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Stephen E. Burke v. Raymond Brandes

December 7, 2012

STEPHEN E. BURKE, PLAINTIFF-APPELLANT,
v.
RAYMOND BRANDES, ASSISTANT COUNSEL TO THE GOVERNOR OF THE STATE OF NEW JERSEY; CUSTODIAN OF RECORDS OF THE OFFICE OF THE GOVERNOR OF THE STATE OF NEW JERSEY; AND THE OFFICE OF THE GOVERNOR OF THE STATE OF NEW JERSEY, DEFENDANTS-RESPONDENTS.



On appeal from Superior Court of New Jersey, Law Division, Mercer County, Docket No. L-2853-11.

The opinion of the court was delivered by: Parrillo, P.J.A.D.

NOT FOR PUBLICATION WITHOUT THE APPROVAL OF THE APPELLATE DIVISION

APPROVED FOR PUBLICATION

Argued November 13, 2012

Before Judges Parrillo, Sabatino and Maven.

The opinion of the court was delivered by PARRILLO, P.J.A.D.

Plaintiff Stephen Burke submitted a request under the Open Public Records Act (OPRA), N.J.S.A. 47:1A-1 to -13, to the Office of the Governor for government records in its possession or control regarding "EZ Pass benefits afforded to retirees of the Port Authority, including all . . . correspondence between the Office of the Governor . . . and the Port Authority . . ."*fn1

The custodian of records for the Governor's Office timely denied plaintiff's request on the basis that it was overbroad, citing MAG Entm't, LLC v. Div. of Alcoholic Beverage Control, 375 N.J. Super. 534, 549 (App. Div. 2005), for the proposition that "OPRA does not countenance open-ended searches of an agency's files." Nevertheless, the Governor's Office did conduct a review of its files and provided plaintiff with one document,*fn2 but withheld all other records identified as responsive, claiming privilege and other recognized exceptions to OPRA.

As a result, plaintiff filed a verified complaint in the Law Division pursuant to N.J.S.A. 47:1A-6, alleging defendants violated OPRA by refusing to disclose the requested records. Having determined that the action would proceed summarily, Rule 4:67-1(a) and N.J.S.A. 47:1A-6, the trial court issued an order to show cause, and thereafter defendants moved to dismiss the complaint.*fn3 On the return date, following argument, the court dismissed plaintiff's complaint, finding his OPRA request overbroad, reasoning:

So although plaintiff's request here was limited to a single subject matter area, and that is E-ZPass benefits for retirees, the [c]court finds that it's lacking in the specificity that's required under OPRA as OPRA has been interpreted by the case law . . . . Also, plaintiff did not limit the request to any one type of record, but sought all government records, including but not limited to . . . written or electronic correspondence. It was that plus everything else. There wasn't a request for documents authorized by specific individuals. . . .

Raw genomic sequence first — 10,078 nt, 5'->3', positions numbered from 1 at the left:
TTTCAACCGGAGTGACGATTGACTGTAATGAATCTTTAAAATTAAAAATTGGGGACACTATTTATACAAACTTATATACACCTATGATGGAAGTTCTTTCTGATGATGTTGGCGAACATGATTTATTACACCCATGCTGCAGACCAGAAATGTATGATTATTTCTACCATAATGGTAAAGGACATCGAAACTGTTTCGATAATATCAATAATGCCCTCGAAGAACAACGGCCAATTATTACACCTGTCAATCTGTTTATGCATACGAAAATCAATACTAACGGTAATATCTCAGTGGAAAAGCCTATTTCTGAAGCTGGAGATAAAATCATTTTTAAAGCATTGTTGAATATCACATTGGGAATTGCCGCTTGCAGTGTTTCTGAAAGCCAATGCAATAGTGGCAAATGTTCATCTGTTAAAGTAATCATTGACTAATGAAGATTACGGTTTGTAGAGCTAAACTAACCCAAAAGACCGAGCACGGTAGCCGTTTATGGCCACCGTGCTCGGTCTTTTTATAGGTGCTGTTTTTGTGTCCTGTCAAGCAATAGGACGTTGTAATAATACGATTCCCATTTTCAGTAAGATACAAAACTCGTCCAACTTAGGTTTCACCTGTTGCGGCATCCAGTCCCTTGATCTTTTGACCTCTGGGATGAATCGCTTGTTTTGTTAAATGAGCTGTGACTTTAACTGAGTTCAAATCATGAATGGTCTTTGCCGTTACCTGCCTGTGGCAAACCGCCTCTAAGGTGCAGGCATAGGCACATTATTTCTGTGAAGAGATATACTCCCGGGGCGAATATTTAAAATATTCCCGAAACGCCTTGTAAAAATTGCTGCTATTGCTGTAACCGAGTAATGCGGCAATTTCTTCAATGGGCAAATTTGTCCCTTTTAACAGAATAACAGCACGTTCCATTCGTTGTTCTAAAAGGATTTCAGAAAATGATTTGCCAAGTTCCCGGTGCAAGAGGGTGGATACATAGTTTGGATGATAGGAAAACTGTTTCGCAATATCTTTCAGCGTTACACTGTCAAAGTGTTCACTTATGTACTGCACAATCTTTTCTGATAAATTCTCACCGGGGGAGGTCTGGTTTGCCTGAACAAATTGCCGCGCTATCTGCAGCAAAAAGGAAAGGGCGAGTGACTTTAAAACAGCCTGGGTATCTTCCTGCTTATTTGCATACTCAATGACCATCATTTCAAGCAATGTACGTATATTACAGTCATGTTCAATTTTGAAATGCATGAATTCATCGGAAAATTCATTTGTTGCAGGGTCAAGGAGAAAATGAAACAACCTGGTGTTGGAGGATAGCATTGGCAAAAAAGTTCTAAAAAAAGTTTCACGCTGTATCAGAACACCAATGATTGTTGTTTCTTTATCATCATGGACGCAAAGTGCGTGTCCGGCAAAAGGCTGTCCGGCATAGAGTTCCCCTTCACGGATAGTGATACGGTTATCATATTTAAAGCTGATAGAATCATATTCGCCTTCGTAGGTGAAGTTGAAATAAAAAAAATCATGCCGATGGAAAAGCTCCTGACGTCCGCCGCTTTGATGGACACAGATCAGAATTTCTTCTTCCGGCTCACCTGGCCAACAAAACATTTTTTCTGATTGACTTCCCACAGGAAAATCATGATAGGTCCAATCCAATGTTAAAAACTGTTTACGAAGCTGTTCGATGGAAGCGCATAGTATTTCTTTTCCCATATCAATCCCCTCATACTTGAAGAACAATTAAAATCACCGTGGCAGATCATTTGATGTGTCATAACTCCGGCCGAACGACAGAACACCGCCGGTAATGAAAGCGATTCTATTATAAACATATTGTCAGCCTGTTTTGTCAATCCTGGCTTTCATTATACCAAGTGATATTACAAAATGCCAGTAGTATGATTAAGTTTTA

[A]gain, I think there would have to be some discretion . . . applied as to whether or not a particular document would be responsive or not.

This appeal by plaintiff follows.

"We review de novo the issue of whether access to public records under OPRA and the manner of its effectuation are warranted." MAG Entm't, LLC v. Div. of Alcoholic Beverage Control, 375 N.J. Super. 534, 543 (App. Div. 2005). We therefore begin with an analysis of OPRA's purpose, which is "to maximize public knowledge about public affairs in order to ensure an informed citizenry and to minimize the evils inherent in a secluded process.'" Mason v. City of Hoboken, 196 N.J. 51, 64 (2008) (quoting Asbury Park Press v. Ocean Cnty. Prosecutor's Office, 374 N.J. Super. 312, 329 (Law Div. 2004)). OPRA advances that public policy goal by making government records "readily accessible for inspection, copying, or examination by the citizens of this State, with certain exceptions, for the protection of the public interest." N.J.S.A. 47:1A-1. To that end, the statute defines a "government record" broadly, Times of Trenton Publ'g Corp. v. Lafayette Yard Cmty. Dev. Corp., 183 N.J. 519, 535 (2005), to include: any paper, written or printed book, document, drawing, map, plan, photograph, microfilm, data processed or image processed document, information stored or maintained electronically or by sound-recording or in a similar device, or any copy thereof, that has been made, maintained or kept on file in the course of . . . official business . . . or that has been received in the course of . . . official business . . . . [N.J.S.A. 47:1A-1.1.]

Although this definition excludes various types of information deemed confidential, ibid., thereby "'reduc[ing] the universe of publicly-accessible information[,]" MAG Entm't, supra, 375 N.J. Super. at 546 (quoting Bergen Cnty. Improvement Auth. v. North Jersey Media Group, Inc., 370 N.J. Super. 504, 516-17 (App. Div.), cert. denied, 182 N.J. 143 (2004)), given the strong public policy underlying OPRA, "any limitations on ...


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